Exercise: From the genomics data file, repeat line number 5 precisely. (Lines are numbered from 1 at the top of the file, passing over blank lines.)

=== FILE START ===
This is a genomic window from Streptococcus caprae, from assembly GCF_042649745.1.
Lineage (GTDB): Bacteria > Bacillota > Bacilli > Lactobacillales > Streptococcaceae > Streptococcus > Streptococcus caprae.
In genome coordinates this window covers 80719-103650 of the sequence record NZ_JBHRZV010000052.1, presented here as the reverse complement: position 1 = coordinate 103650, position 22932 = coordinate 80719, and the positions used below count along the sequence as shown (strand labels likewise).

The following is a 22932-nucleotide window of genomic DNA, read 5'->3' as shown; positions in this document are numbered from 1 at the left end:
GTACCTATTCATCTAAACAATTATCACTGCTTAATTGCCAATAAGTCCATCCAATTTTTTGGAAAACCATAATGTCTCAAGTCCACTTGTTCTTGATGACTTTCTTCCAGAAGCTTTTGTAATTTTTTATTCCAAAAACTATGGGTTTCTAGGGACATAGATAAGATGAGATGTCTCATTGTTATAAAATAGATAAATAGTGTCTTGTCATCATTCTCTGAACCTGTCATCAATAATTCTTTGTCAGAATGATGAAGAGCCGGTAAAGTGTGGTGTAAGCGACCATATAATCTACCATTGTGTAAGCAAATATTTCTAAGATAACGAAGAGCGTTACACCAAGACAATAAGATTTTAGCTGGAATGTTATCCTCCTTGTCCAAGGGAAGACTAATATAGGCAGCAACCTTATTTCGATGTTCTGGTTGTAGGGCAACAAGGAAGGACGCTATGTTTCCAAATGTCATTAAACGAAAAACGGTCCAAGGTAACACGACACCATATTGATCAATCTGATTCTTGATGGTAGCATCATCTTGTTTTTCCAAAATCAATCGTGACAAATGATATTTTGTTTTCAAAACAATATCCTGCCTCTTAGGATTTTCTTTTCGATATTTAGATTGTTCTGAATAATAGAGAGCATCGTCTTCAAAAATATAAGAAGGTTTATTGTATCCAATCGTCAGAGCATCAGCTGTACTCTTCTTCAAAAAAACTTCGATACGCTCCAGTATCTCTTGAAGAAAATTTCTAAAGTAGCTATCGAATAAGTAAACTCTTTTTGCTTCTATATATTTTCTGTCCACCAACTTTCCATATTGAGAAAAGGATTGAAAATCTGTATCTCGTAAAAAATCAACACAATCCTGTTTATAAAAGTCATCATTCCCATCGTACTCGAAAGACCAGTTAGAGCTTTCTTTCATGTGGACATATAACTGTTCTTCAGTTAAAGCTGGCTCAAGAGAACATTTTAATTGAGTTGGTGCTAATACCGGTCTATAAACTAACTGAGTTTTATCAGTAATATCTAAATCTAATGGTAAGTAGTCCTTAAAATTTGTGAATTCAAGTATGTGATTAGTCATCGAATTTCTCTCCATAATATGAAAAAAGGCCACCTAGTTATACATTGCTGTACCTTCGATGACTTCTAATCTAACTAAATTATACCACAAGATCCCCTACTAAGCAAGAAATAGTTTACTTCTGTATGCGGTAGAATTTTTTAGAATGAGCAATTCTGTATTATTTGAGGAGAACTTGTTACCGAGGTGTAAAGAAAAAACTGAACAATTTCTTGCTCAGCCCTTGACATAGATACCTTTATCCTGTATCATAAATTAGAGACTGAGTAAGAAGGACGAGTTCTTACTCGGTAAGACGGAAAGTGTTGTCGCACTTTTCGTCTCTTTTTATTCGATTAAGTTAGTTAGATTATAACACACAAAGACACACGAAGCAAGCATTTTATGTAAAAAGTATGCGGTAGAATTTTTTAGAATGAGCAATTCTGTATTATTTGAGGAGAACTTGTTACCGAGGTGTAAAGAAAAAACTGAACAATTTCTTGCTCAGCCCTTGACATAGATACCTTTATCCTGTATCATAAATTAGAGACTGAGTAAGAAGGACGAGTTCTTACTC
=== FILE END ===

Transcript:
GTACCTATTCATCTAAACAATTATCACTGCTTAATTGCCAATAAGTCCATCCAATTTTTTGGAAAACCATAATGTCTCAAGTCCACTTGTTCTTGATGACTTTCTTCCAGAAGCTTTTGTAATTTTTTATTCCAAAAACTATGGGTTTCTAGGGACATAGATAAGATGAGATGTCTCATTGTTATAAAATAGATAAATAGTGTCTTGTCATCATTCTCTGAACCTGTCATCAATAATTCTTTGTCAGAATGATGAAGAGCCGGTAAAGTGTGGTGTAAGCGACCATATAATCTACCATTGTGTAAGCAAATATTTCTAAGATAACGAAGAGCGTTACACCAAGACAATAAGATTTTAGCTGGAATGTTATCCTCCTTGTCCAAGGGAAGACTAATATAGGCAGCAACCTTATTTCGATGTTCTGGTTGTAGGGCAACAAGGAAGGACGCTATGTTTCCAAATGTCATTAAACGAAAAACGGTCCAAGGTAACACGACACCATATTGATCAATCTGATTCTTGATGGTAGCATCATCTTGTTTTTCCAAAATCAATCGTGACAAATGATATTTTGTTTTCAAAACAATATCCTGCCTCTTAGGATTTTCTTTTCGATATTTAGATTGTTCTGAATAATAGAGAGCATCGTCTTCAAAAATATAAGAAGGTTTATTGTATCCAATCGTCAGAGCATCAGCTGTACTCTTCTTCAAAAAAACTTCGATACGCTCCAGTATCTCTTGAAGAAAATTTCTAAAGTAGCTATCGAATAAGTAAACTCTTTTTGCTTCTATATATTTTCTGTCCACCAACTTTCCATATTGAGAAAAGGATTGAAAATCTGTATCTCGTAAAAAATCAACACAATCCTGTTTATAAAAGTCATCATTCCCATCGTACTCGAAAGACCAGTTAGAGCTTTCTTTCATGTGGACATATAACTGTTCTTCAGTTAAAGCTGGCTCAAGAGAACATTTTAATTGAGTTGGTGCTAATACCGGTCTATAAACTAACTGAGTTTTATCAGTAATATCTAAATCTAATGGTAAGTAGTCCTTAAAATTTGTGAATTCAAGTATGTGATTAGTCATCGAATTTCTCTCCATAATATGAAAAAAGGCCACCTAGTTATACATTGCTGTACCTTCGATGACTTCTAATCTAACTAAATTATACCACAAGATCCCCTACTAAGCAAGAAATAGTTTACTTCTGTATGCGGTAGAATTTTTTAGAATGAGCAATTCTGTATTATTTGAGGAGAACTTGTTACCGAGGTGTAAAGAAAAAACTGAACAATTTCTTGCTCAGCCCTTGACATAGATACCTTTATCCTGTATCATAAATTAGAGACTGAGTAAGAAGGACGAGTTCTTACTCGGTAAGACGGAAAGTGTTGTCGCACTTTTCGTCTCTTTTTATTCGATTAAGTTAGTTAGATTATAACACACAAAGACACACGAAGCAAGCATTTTATGTAAAAAGTATGCGGTAGAATTTTTTAGAATGAGCAATTCTGTATTATTTGAGGAGAACTTGTTACCGAGGTGTAAAGAAAAAACTGAACAATTTCTTGCTCAGCCCTTGACATAGATACCTTTATCCTGTATCATAAATTAGAGACTGAGTAAGAAGGACGAGTTCTTACTC